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The New York Times
March 5, 2012

Wide Sentencing Disparity Found Among U.S. Judges
By Mosi Secret

A new analysis of hundreds of thousands of cases in federal courts has found vast disparities in the prison sentences handed down by judges presiding over similar cases, raising questions about the extent to which federal sentences are influenced by the particular judges rather than by the specific circumstances of the cases. The trove of data subjects individual district court judges to a level of scrutiny unprecedented in the history of the judiciary. In the Eastern District of New York, for example, the 28 judges in the study delivered a median sentence of 24 months for drug cases in the past five years. But there were disparities: Judges Jack B. Weinstein and Kiyo A. Matsumoto gave median drug sentences of 12 months, while the median drug sentence for Judge Arthur D. Spatt was 64 months. The new data were obtained under the Freedom of Information Act and analyzed by the Transactional Records Access Clearinghouse, or TRAC, an organization based at Syracuse University that gathers data on the federal government. The Eastern District ranked 17th among more than 80 districts in drug sentencing disparities. Until the release of the data on Monday, it was difficult to review a judge’s sentencing history over time, because public court records in criminal cases could not be searched by the names of judges, only by the names of criminal defendants or lawyers.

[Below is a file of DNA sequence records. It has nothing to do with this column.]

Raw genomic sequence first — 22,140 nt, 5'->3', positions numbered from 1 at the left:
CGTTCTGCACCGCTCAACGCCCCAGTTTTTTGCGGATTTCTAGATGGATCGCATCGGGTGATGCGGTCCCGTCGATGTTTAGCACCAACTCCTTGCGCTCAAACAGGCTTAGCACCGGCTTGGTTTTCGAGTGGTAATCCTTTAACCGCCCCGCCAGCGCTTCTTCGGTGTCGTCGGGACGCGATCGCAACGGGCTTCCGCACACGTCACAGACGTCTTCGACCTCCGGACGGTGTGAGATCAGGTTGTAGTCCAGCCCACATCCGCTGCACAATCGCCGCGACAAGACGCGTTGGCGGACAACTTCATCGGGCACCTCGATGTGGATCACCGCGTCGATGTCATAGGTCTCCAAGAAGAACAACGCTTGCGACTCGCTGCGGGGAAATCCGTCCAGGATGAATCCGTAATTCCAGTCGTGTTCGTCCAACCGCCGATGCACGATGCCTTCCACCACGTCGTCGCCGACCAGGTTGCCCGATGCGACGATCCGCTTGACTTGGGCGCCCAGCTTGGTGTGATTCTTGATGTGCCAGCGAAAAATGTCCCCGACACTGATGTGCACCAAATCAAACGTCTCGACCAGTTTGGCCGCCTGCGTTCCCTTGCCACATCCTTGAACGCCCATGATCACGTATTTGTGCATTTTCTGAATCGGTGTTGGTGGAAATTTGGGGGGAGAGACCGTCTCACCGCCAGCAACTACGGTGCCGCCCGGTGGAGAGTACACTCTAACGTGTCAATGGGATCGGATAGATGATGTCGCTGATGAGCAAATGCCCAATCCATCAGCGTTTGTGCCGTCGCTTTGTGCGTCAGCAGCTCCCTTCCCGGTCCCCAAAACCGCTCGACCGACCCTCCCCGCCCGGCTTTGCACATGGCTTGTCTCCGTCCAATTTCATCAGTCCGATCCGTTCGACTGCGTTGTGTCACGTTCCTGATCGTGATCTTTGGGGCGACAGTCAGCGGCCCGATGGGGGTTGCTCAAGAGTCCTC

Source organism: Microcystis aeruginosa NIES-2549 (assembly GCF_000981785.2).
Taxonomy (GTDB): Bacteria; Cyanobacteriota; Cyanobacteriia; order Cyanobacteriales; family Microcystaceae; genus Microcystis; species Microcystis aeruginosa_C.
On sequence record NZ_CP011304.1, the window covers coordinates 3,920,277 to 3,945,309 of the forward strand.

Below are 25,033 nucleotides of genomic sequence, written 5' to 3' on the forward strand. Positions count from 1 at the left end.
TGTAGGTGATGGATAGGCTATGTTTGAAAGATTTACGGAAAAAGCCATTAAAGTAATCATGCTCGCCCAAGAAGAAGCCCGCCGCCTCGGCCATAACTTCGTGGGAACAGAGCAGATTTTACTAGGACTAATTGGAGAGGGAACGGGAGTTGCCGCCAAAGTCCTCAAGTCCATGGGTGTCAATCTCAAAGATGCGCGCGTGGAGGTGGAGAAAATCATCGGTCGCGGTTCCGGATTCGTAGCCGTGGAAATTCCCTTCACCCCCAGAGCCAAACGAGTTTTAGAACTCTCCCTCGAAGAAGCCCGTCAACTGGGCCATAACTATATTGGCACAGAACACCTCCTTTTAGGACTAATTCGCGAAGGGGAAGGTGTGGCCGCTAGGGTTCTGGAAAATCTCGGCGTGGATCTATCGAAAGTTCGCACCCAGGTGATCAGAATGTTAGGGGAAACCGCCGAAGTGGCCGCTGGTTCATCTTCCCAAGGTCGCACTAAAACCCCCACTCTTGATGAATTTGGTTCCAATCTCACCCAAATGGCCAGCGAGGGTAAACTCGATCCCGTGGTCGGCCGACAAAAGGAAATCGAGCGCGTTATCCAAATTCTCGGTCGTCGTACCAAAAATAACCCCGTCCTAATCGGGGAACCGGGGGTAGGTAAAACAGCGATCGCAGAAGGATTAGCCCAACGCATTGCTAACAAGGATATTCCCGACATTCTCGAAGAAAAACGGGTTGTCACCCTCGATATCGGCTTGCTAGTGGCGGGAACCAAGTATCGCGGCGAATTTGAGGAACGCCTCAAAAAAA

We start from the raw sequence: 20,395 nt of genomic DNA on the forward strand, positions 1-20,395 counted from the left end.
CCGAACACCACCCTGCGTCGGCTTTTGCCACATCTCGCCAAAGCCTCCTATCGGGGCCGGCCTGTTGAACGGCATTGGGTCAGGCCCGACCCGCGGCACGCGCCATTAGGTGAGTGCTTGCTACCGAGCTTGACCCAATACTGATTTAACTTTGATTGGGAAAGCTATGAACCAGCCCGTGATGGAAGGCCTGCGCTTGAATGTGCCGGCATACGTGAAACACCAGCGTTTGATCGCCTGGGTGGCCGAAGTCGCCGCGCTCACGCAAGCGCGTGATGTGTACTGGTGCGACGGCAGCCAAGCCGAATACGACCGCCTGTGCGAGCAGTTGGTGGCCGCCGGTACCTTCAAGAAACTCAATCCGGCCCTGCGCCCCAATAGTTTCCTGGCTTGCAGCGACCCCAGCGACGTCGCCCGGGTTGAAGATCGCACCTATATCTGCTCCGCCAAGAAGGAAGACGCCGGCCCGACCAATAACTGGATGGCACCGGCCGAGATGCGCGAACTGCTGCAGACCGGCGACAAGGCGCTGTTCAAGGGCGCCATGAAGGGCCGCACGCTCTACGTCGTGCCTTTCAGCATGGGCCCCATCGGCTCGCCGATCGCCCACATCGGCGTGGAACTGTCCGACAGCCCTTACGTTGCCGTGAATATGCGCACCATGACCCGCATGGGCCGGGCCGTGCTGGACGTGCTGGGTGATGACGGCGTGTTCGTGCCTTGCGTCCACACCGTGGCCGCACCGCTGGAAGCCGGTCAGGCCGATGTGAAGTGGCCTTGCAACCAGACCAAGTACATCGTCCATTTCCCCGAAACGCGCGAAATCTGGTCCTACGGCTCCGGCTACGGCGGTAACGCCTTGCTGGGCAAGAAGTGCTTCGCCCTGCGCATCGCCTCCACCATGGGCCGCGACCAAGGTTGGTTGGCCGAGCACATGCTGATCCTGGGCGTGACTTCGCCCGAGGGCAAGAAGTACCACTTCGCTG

Transactional Records Access Clearinghouse, Syracuse University
Copyright 2012
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